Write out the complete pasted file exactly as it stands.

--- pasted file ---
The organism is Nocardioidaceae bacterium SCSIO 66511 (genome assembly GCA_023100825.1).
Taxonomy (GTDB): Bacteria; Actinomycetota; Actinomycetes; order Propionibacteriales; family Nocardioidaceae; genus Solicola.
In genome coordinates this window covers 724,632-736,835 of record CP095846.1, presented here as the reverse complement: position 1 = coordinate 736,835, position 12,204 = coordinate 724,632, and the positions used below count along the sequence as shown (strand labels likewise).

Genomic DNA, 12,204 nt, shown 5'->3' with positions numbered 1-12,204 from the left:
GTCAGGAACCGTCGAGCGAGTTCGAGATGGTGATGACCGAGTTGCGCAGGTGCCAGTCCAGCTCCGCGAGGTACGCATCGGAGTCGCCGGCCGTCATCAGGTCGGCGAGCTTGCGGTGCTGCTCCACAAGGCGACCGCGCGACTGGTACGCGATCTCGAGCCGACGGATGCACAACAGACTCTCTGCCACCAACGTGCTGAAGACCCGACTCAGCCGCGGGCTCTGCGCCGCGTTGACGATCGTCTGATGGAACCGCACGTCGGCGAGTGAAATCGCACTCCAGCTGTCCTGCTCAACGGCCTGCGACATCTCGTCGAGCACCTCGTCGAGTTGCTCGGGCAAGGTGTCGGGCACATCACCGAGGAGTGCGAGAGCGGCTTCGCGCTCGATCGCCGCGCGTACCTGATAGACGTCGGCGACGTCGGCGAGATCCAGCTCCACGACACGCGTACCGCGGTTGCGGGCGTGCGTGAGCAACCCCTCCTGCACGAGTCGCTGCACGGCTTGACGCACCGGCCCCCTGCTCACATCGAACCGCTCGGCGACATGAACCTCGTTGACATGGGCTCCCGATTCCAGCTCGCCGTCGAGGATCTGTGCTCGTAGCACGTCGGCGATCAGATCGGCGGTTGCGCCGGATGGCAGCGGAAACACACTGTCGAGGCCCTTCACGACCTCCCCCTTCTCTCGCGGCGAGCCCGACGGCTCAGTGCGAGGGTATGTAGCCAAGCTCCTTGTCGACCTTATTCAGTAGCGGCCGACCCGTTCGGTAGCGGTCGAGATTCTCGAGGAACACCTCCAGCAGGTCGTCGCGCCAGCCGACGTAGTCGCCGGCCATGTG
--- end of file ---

The organism is Nocardioidaceae bacterium SCSIO 66511 (genome assembly GCA_023100825.1).
Taxonomy (GTDB): Bacteria; Actinomycetota; Actinomycetes; order Propionibacteriales; family Nocardioidaceae; genus Solicola.
In genome coordinates this window covers 724,632-736,835 of record CP095846.1, presented here as the reverse complement: position 1 = coordinate 736,835, position 12,204 = coordinate 724,632, and the positions used below count along the sequence as shown (strand labels likewise).

Genomic DNA, 12,204 nt, shown 5'->3' with positions numbered 1-12,204 from the left:
GTCAGGAACCGTCGAGCGAGTTCGAGATGGTGATGACCGAGTTGCGCAGGTGCCAGTCCAGCTCCGCGAGGTACGCATCGGAGTCGCCGGCCGTCATCAGGTCGGCGAGCTTGCGGTGCTGCTCCACAAGGCGACCGCGCGACTGGTACGCGATCTCGAGCCGACGGATGCACAACAGACTCTCTGCCACCAACGTGCTGAAGACCCGACTCAGCCGCGGGCTCTGCGCCGCGTTGACGATCGTCTGATGGAACCGCACGTCGGCGAGTGAAATCGCACTCCAGCTGTCCTGCTCAACGGCCTGCGACATCTCGTCGAGCACCTCGTCGAGTTGCTCGGGCAAGGTGTCGGGCACATCACCGAGGAGTGCGAGAGCGGCTTCGCGCTCGATCGCCGCGCGTACCTGATAGACGTCGGCGACGTCGGCGAGATCCAGCTCCACGACACGCGTACCGCGGTTGCGGGCGTGCGTGAGCAACCCCTCCTGCACGAGTCGCTGCACGGCTTGACGCACCGGCCCCCTGCTCACATCGAACCGCTCGGCGACATGAACCTCGTTGACATGGGCTCCCGATTCCAGCTCGCCGTCGAGGATCTGTGCTCGTAGCACGTCGGCGATCAGATCGGCGGTTGCGCCGGATGGCAGCGGAAACACACTGTCGAGGCCCTTCACGACCTCCCCCTTCTCTCGCGGCGAGCCCGACGGCTCAGTGCGAGGGTATGTAGCCAAGCTCCTTGTCGACCTTATTCAGTAGCGGCCGACCCGTTCGGTAGCGGTCGAGATTCTCGAGGAACACCTCCAGCAGGTCGTCGCGCCAGCCGACGTAGTCGCCGGCCATGTG